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Twenty-fifth Week in Ordinary Time

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THERE IS MEANING TO OUR LIFE

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The author of the book of Ecclesiastes does not sound optimistic. The reason is that despite his belief in God, he lived in an era when there was no clear understanding of the afterlife. The notion of a blessed immortality was not part of his thinking. If death is the end then even the greatest accomplishments are but a fleeting satisfaction, lost forever in the darkness of the grave. The truth is that Jesus, by His own death and resurrection, has overcome death for each of us. It is through Jesus that God the Father calls us to everlasting life.

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DO NOT BE AFRAID - I AM WITH YOU

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There is an appointed time for everything, as today's First Reading tells us. It describes the events in every life and their place in every life. This is the way God has planned it. Each of these is a moment of grace and opportunity that can draw us closer to God, shape our mission in life and enable us to strengthen the community of the Church.

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WE ARE MORE THAN A MERE BREATH

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You could claim that today's First Reading is the bleakest and most pessimistic passage in the entire Bible. Although the author believed in God, he was of the view that it is impossible to make much sense of life. He saw life as vanity. The Hebrew word he used means a breath. By this word he wished to say that life is something fleeting and transitory. In other words, there is nothing to life.

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CARRYING ON THE WORK OF CHRIST

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“God is a shield to those who take refuge in Him.” These are comforting words from the book of Proverbs in the First Reading today. Many Christians take those words to mean that God will let no harm come to the dedicated believer. But modern preachers did not invent this "gospel of health and prosperity” which is present from the beginnings of our own religious heritage. On occasion, even the Bible seems to promise that God will provide for all the needs of the faithful.

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THE TIES THAT BIND

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Sometimes a wife complains to her husband that he never says he loves her any more. The husband replies, 'You know I love you. I work hard at my job for you and the children. Surely that shows that I love you?' But that is not enough if she wants to hear the actual words. But that situation is much worse when a man uses the words of love which are hollow because he does not back them up with actions.

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GOD IS ALWAYS IN CHARGE - AND TRUTH MATTERS

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A man’s car broke down on a busy street. He raised the bonnet and began a fruitless search for the problem. Motorists swerved around him, some hurling verbal abuse at him. More than 100 must have passed before one stopped and asked if he needed help. Obviously many of the drivers of those cars which passed by felt they had good reason for not stopping.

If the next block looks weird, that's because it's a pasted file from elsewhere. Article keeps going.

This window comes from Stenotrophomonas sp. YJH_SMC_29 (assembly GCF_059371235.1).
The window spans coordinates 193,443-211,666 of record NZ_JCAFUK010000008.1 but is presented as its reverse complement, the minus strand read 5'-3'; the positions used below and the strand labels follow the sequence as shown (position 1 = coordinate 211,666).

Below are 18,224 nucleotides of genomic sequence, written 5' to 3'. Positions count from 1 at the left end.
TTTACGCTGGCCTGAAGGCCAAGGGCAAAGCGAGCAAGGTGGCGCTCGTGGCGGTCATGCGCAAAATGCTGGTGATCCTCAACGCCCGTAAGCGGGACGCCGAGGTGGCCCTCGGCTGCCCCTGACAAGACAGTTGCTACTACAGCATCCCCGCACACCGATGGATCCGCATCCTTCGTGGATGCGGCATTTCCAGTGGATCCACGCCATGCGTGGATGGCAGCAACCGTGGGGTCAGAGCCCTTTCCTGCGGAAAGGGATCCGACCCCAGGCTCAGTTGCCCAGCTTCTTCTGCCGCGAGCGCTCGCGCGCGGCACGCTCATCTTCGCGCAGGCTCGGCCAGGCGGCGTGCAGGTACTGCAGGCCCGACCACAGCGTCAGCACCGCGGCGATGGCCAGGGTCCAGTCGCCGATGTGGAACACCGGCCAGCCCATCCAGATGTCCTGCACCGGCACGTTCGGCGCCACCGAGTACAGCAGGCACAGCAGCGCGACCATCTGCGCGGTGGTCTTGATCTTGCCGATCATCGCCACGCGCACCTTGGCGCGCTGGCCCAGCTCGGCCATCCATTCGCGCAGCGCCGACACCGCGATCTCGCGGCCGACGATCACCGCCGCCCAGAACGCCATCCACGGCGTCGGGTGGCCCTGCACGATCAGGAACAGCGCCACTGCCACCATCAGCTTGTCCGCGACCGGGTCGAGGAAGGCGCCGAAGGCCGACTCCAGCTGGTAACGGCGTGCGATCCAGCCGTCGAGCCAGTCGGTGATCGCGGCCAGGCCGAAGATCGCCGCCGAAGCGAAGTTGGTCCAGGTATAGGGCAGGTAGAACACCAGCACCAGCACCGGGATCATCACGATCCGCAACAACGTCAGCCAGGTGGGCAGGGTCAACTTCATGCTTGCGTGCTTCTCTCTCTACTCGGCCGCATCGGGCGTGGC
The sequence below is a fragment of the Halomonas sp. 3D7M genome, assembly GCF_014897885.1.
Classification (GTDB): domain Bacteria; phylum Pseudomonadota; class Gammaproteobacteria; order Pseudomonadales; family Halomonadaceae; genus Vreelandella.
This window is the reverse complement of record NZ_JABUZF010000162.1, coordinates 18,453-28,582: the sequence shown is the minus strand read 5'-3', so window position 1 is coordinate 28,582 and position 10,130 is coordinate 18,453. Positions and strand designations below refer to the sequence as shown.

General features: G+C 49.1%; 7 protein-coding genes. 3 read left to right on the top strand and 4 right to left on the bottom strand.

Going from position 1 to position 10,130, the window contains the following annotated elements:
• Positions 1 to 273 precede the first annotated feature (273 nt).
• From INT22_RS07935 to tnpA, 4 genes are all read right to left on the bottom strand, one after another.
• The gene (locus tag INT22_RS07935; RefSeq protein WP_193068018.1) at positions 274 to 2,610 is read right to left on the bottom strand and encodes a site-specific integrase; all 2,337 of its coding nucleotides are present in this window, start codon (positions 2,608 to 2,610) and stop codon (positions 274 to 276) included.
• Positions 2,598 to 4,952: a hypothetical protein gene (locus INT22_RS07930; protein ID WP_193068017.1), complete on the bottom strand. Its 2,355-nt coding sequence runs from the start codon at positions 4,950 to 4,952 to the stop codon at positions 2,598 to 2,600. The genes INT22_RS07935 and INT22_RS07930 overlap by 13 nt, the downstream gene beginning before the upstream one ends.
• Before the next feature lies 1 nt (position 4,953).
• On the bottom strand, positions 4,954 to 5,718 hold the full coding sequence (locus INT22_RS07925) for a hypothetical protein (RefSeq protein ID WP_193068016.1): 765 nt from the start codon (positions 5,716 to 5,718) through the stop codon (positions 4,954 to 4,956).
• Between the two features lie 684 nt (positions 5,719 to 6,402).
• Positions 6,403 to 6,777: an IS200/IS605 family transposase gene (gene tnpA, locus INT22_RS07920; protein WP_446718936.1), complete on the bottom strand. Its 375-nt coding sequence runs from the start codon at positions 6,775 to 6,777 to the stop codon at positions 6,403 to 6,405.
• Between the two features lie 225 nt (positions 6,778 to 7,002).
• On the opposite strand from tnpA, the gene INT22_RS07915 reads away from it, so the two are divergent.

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FOLLOWING THE LORD’S LIFE OF SERVICE

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Mk. 9:30-37

Our Gospel reading today illustrates just how human the 12 Apostles were! Jesus wanted to spend precious time with them to teach them about His future. But telling them that the Son of Man would be handed over to men who would kill Him, and that in three days He would rise again, seemed to be beyond their comprehension.

Were they really listening to Him? They would not have given up their work to live with Him had they not loved Him - so when He said He was to be killed they chose not to listen!

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BEING ENTHUSIASTIC ABOUT OUR FAITH AND IGNORING THE OBVIOUS

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Zech. 2:5-9, 14-15 & Lk. 9:43-45

Zechariah, like Haggai, was a prophet. They both shared the same hopes for a restored and renewed Jerusalem. Zechariah had a vision of the city with a defensive wall being built around it. But God told him that no wall should be built, because large numbers of people would come to inhabit Jerusalem, and their access must not be restricted. There would be no need for a wall to protect the citizens, because God Himself would be their protector and would live among them.

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DO NOT BE AFRAID, I AM WITH YOU

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Haggai 1:15-2:9 & Lk. 9:18-22

When the people returned to Jerusalem after their exile in Babylon, they must have been discouraged by the huge task that lay before them. They rejoiced to have been freed from captivity and restored to their homeland, of course, but they could see the vast amount of work that needed to be done.

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PUTTING THE INTERESTS OF THE LORD FIRST IN LIFE

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Haggai 1:1-8 & Lk. 9:7-9

An uneasy conscience is something painful to live with, as we can see in today’s readings. Herod was disturbed by all the reports he was hearing about Jesus. Some people were suggesting that this popular preacher might be John the Baptist risen from the dead. The rumour reminded Herod that it was he who had put John to death, and it pricked his conscience and caused him anxiety.

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